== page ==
Hinduism and Buddhism claim to possess great books of wisdom inherited from the ancestors but instead of learning from these books, all of their philosophers and thinkers have to take up an essential journey to the wilderness... in search of God. The Sufis too, instead of referring to the Qur’aan and the Sunnah for guidance wander in forests in search of God. They seclude themselves from the society (Khilwah) for specific periods (Chillah), and examples of this are abundant in their books…

 

1. Moulana Zakariyah says: “He (Imdadullah Muhajir Makki) withdrew himself from the midst of people and wandered in the wilderness of Punjab, which became his home… He would refrain from eating for up to eight days. Not a grain would go down his throat in these periods of self-imposed starvation.”[8] (click to view the scanned image of the quote)

 

2. Moulana Zakariyah says: “A beggar (a Sufi master in disguise) chewed something, and gave Abdul Hadi to eat. As he ate the morsel, his state began to change. Shaikh Abdul Hadi developed a dislike for company and became claustrophobic in settlements. He would wander into the forest and spend most of his time there.”[9]

 

3. Moulana Zakariyah says: “Shaikh Ahmad Abdul Haqq Radoli was a person of ecstasy, and Uloom-e-Batiniyyah (inner knowledge) attracted him in full force. Even before completing his academic career, he adopted solitude and wandering in the forest.”[10]

 

2 - The Relationship between the Creator and the Creation

The Hindus, Buddhist and Jain religions unanimously agree on the concept that everything is the Creator (i.e. nothing exists other than God. The Creator and His creation are, in reality, one) and ultimately everything merges in Him (the Creator). This merging is basically the goal of worship in Hinduism and Buddhism, which is also known as ‘Moksha.’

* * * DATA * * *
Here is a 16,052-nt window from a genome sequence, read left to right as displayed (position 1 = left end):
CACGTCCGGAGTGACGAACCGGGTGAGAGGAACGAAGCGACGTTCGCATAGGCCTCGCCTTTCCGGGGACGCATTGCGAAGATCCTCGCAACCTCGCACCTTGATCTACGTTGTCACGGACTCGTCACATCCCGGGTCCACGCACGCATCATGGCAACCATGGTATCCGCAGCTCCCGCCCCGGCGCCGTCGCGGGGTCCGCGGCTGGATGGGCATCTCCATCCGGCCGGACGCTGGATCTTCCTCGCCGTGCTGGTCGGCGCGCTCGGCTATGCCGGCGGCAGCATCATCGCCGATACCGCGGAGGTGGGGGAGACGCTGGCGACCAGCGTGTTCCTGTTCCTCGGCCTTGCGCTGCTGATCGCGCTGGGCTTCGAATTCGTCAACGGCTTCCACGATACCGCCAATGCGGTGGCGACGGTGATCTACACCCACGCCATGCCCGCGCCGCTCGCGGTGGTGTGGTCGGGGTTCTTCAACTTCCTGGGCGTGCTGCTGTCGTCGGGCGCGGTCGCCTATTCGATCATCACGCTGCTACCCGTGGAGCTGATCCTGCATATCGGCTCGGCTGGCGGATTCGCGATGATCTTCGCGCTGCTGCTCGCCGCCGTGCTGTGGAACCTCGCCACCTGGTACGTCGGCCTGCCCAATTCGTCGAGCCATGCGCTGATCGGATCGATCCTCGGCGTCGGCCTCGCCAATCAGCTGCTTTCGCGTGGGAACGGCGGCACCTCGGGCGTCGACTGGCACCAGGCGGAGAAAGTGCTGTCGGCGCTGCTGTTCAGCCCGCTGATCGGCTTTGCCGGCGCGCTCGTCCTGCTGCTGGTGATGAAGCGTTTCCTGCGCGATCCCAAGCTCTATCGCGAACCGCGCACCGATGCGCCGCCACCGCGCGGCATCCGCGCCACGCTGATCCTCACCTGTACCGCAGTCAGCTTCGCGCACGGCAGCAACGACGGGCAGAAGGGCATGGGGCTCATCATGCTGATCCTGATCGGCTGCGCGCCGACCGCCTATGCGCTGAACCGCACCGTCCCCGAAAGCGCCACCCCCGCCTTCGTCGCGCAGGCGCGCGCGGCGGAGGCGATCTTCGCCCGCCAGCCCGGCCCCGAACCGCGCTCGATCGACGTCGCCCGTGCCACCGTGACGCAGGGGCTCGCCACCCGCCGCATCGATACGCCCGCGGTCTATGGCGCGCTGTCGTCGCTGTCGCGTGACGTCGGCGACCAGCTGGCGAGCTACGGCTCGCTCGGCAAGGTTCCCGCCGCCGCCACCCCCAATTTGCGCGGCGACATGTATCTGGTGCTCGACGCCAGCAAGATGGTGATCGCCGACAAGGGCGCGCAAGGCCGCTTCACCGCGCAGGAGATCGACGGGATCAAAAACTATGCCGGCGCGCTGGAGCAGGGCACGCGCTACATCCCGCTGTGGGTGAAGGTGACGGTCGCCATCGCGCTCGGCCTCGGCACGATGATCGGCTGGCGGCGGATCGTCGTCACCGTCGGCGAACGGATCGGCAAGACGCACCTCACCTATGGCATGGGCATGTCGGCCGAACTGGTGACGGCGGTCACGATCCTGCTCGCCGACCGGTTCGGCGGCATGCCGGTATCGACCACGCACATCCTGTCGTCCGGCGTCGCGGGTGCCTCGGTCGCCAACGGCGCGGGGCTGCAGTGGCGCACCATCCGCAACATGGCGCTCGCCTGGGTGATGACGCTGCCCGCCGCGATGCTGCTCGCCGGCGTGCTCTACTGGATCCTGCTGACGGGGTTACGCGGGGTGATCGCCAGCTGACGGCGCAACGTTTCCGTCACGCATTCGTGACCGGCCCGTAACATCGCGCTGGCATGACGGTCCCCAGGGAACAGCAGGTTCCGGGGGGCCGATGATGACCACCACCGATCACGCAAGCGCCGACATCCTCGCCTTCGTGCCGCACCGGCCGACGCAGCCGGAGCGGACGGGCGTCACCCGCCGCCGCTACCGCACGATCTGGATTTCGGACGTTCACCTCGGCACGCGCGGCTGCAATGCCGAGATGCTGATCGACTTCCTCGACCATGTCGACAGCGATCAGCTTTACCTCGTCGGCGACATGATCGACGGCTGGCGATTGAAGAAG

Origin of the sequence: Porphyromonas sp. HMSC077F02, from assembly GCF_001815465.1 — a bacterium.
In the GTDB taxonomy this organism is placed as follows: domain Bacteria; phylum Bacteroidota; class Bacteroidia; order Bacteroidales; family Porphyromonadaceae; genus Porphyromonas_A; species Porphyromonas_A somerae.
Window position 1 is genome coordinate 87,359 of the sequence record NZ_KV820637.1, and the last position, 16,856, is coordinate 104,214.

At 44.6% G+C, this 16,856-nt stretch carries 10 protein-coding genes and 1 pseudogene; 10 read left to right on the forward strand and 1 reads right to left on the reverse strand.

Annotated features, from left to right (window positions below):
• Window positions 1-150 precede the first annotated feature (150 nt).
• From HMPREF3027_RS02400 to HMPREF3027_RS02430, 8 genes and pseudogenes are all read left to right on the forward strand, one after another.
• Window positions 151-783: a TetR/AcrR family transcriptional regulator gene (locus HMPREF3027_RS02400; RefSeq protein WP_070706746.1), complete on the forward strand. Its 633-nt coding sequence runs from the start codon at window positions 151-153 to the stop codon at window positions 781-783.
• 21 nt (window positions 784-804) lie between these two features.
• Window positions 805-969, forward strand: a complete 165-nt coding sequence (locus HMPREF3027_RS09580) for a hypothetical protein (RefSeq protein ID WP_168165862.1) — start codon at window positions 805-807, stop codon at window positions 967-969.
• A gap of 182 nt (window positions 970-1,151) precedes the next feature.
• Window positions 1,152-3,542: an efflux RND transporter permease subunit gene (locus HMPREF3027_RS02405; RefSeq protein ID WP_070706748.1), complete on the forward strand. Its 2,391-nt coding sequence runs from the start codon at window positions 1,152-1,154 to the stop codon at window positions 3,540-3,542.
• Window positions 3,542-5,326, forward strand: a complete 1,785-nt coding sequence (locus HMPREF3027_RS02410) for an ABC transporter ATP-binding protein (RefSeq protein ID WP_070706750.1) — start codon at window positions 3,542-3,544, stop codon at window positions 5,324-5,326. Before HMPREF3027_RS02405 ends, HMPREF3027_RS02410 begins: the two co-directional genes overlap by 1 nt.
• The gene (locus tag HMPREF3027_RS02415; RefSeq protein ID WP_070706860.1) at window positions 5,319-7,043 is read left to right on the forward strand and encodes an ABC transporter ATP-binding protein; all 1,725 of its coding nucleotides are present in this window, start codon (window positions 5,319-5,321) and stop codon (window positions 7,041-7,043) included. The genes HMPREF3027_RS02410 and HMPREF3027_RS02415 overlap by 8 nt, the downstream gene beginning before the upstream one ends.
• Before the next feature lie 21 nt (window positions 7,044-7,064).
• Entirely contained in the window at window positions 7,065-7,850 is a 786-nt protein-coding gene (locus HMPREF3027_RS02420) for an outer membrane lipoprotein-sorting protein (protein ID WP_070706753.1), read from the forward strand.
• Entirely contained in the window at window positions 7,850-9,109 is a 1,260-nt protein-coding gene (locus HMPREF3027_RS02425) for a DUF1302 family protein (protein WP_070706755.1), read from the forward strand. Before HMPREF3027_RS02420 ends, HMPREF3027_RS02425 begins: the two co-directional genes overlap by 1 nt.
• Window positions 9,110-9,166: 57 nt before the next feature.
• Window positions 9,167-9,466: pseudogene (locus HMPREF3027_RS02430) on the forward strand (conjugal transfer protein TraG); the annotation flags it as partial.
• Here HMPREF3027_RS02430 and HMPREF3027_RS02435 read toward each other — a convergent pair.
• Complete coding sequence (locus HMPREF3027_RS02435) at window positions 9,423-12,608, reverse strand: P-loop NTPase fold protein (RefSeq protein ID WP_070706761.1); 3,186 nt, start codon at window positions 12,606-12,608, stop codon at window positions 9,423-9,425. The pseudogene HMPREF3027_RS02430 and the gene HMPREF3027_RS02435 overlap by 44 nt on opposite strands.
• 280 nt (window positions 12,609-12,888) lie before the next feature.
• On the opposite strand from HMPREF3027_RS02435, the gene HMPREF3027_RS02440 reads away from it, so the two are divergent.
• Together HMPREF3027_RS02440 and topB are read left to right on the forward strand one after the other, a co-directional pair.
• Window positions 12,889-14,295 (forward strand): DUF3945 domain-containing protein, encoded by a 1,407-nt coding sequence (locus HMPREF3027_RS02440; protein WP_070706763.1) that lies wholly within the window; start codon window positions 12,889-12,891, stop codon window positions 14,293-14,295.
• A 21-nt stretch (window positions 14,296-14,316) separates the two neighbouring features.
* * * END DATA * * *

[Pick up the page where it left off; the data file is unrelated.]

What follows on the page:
These pantheistic views of the Hindus and Sufis are amazingly similar. If one reads books explaining Pantheism by the Hindus and the books of Sufis, one would hardly see any difference. We shall see this with ample proofs in Chapter 3: ‘Pantheism, Wahdat al-Wajood or Moksha.‘

 

3 - Abstinence is the Key to Piety and Wisdom

According to these religions; piety, wisdom and nearness to God is only possible when one devotes all his time in the wilderness and abandons the civilized world. Sadhus or hermits cause great hardships to themselves by practicing harsh acts of abstinence. They live without food for days to end until their bodies are reduced to just bones. Their devotional exercises include hanging upside down on the branches of trees for hours and sleeping on bed of nails. They meditate for long periods sitting without any movement in one position and hold their breaths for enormously long time.

 

Professor D. S. Sarma, the author of numerous Hindu books says: “The higher phase of self-control is detachment. We have not only to overcome what is evil in life but also to become independent of what is good. For instance, our domestic affections, our family ties, our love for home and friends are good in themselves. But, as long as, we are passionately attached to these earthly things, we are only on the lower rungs of the spiritual ladder.”[11]

 

The Sufis too believe in complete abstinence from worldly pleasures and deprive themselves of the blessings of Allah. It is mentioned in Irshaadul-Mulook, “According to some Sufiya, it has been learnt from experience that thirst is a deceptive desire. Therefore, whoever develops the habit of drinking less water at the time of thirst; Allah will quench his thirst until he gains the ability of abstaining from water for several months at a time. He will not even have the desire to drink water. Despite this, his physical health will not deteriorate in anyway whatsoever. His body will be sustained by the moisture acquired from the food he eats.”[12]